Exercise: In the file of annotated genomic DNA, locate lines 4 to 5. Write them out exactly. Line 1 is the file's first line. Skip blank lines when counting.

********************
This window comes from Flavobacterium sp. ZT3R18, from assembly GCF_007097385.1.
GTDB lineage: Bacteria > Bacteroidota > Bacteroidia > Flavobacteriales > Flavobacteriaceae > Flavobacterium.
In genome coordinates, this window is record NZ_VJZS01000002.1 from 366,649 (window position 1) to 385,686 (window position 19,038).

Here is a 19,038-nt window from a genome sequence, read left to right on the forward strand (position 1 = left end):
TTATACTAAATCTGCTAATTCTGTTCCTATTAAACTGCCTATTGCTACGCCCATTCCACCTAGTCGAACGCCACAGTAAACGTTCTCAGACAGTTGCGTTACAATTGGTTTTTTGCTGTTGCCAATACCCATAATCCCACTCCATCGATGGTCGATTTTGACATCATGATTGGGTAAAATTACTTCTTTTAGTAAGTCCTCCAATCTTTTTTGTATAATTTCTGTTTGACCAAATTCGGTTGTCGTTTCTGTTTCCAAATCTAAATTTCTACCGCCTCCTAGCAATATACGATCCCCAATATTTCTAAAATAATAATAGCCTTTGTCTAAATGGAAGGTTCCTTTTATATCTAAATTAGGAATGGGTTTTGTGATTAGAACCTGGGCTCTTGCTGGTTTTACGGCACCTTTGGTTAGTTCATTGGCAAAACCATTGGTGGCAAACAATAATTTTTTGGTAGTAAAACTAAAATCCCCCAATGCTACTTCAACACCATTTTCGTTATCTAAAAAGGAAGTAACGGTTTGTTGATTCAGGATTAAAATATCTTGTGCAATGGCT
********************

Here is a 19,038-nt window from a genome sequence, read left to right on the forward strand (position 1 = left end):
TTATACTAAATCTGCTAATTCTGTTCCTATTAAACTGCCTATTGCTACGCCCATTCCACCTAGTCGAACGCCACAGTAAACGTTCTCAGACAGTTGCGTTACAATTGGTTTTTTGCTGTTGCCAATACCCATAATCCCACTCCATCGATGGTCGATTTTGACATCATGATTGGGTAAAATTACTTCTTTTAGTAAGTCCTCCAATCTTTTTTGTATAATTTCTGTTTGACCAAATTCGGTTGTCGTTTCTGTTTCCAAATCTAAATTTCTACCGCCTCCTAGCAATATACGATCCCCAATATTTCTAAAATAATAATAGCCTTTGTCTAAATGGAAGGTTCCTTTTATATCTAAATTAGGAATGGGTTTTGTGATTAGAACCTGGGCTCTTGCTGGTTTTACGGCACCTTTGGTTAGTTCATTGGCAAAACCATTGGTGGCAAACAATAATTTTTTGGTAGTAAAACTAAAATCCCCCAATGCTACTTCAACACCATTTTCGTTATCTAAAAAGGAAGTAACGGTTTGTTGATTCAGGATTAAAATATCTTGTGCAATGGCT